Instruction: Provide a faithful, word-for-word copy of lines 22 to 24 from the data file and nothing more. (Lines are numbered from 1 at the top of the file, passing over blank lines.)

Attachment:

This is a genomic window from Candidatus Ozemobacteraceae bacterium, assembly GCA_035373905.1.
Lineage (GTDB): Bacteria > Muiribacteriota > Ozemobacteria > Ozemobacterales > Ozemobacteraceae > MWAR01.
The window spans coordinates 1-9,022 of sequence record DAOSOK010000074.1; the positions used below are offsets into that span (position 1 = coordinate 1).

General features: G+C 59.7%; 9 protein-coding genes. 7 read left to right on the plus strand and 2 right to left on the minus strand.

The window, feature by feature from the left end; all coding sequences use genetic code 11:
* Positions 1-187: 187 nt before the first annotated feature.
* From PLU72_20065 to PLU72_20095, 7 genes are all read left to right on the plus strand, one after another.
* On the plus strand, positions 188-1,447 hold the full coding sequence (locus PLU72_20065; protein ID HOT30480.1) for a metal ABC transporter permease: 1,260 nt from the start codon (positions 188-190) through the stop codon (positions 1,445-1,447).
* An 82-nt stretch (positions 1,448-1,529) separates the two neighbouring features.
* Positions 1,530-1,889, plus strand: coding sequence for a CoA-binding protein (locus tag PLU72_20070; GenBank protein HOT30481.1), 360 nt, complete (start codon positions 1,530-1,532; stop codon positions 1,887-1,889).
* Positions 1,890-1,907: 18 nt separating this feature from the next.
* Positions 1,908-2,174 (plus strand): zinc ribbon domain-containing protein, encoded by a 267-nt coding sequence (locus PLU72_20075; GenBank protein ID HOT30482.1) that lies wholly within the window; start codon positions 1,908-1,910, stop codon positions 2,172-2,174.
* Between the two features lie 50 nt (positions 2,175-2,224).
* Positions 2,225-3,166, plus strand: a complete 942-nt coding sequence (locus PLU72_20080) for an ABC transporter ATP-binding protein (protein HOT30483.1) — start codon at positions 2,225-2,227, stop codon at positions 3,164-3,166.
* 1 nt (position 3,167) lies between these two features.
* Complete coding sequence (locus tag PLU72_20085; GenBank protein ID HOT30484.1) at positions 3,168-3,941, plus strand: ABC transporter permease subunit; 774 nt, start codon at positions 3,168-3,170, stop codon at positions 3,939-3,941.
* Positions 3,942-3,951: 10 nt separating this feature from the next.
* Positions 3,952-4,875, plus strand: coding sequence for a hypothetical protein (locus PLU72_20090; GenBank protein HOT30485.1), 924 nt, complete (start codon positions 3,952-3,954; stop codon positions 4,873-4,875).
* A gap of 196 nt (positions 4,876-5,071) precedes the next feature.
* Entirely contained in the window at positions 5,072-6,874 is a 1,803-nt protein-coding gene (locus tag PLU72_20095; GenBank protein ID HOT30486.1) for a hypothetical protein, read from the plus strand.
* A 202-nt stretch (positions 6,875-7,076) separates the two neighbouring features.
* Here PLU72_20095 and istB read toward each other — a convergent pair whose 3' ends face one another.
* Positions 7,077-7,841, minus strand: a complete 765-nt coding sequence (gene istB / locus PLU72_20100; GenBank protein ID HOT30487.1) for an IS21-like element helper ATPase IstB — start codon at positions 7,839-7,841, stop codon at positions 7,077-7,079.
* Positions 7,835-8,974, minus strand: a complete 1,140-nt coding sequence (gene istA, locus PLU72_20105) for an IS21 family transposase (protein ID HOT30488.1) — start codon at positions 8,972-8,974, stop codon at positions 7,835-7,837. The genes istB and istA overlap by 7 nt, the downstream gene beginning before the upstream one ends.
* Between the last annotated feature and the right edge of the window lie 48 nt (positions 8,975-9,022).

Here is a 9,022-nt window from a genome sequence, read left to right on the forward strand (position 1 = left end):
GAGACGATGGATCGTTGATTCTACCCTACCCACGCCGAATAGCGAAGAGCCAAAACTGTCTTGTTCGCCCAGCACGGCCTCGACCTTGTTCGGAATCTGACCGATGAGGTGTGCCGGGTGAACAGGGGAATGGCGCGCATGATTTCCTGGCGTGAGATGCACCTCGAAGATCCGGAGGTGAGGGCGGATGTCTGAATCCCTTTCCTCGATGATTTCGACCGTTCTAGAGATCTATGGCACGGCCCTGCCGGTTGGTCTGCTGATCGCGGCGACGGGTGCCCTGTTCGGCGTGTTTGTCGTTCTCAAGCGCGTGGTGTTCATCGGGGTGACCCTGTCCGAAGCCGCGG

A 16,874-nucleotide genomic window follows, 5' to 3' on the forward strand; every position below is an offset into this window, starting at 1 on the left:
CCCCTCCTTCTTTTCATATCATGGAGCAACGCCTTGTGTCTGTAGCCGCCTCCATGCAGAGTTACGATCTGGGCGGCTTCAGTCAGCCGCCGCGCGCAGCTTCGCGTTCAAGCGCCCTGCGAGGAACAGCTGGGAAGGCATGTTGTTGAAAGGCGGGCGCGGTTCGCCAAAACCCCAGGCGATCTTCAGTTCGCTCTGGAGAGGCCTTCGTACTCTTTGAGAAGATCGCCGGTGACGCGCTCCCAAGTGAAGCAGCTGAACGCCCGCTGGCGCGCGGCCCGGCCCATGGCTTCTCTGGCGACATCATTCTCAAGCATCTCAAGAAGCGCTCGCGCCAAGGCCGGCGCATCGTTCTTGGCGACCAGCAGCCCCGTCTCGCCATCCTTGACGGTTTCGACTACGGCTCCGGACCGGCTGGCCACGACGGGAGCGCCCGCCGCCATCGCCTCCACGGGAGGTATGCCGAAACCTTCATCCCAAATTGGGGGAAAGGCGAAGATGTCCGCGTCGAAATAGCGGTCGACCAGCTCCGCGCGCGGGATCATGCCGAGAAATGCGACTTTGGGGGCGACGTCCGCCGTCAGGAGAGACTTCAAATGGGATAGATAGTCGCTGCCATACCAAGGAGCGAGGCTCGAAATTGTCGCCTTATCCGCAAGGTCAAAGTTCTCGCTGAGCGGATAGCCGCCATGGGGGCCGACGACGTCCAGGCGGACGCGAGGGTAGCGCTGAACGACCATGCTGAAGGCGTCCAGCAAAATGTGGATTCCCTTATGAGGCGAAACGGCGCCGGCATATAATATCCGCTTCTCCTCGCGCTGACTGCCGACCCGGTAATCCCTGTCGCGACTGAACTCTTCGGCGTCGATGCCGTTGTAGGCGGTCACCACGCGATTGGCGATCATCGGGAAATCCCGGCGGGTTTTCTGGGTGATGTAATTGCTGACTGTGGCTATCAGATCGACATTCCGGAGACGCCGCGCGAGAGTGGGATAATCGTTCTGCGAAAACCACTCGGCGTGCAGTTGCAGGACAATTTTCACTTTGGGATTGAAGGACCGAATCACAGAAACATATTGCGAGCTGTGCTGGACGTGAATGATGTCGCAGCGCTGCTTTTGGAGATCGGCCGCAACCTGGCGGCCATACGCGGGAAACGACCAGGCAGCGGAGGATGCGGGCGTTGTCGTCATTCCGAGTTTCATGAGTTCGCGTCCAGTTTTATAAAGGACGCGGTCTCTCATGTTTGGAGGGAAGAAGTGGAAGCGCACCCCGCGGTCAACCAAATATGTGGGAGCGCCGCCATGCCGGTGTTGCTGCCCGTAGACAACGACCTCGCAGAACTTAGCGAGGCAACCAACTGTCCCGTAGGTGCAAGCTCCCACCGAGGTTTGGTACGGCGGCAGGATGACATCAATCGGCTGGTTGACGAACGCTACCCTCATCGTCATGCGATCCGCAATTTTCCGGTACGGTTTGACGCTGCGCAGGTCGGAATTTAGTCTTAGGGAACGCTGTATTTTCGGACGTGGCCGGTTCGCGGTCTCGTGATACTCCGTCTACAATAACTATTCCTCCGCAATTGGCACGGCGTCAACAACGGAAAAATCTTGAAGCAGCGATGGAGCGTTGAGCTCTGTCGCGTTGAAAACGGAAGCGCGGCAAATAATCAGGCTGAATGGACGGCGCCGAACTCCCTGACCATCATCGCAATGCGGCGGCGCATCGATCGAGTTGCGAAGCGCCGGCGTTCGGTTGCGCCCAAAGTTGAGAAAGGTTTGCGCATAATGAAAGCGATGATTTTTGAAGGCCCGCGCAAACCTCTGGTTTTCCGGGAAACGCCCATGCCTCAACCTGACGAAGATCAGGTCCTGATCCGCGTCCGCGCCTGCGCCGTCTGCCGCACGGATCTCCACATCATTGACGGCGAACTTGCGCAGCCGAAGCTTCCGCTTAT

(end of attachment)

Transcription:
* Here PLU72_20095 and istB read toward each other — a convergent pair whose 3' ends face one another.
* Positions 7,077-7,841, minus strand: a complete 765-nt coding sequence (gene istB / locus PLU72_20100; GenBank protein ID HOT30487.1) for an IS21-like element helper ATPase IstB — start codon at positions 7,839-7,841, stop codon at positions 7,077-7,079.
* Positions 7,835-8,974, minus strand: a complete 1,140-nt coding sequence (gene istA, locus PLU72_20105) for an IS21 family transposase (protein ID HOT30488.1) — start codon at positions 8,972-8,974, stop codon at positions 7,835-7,837. The genes istB and istA overlap by 7 nt, the downstream gene beginning before the upstream one ends.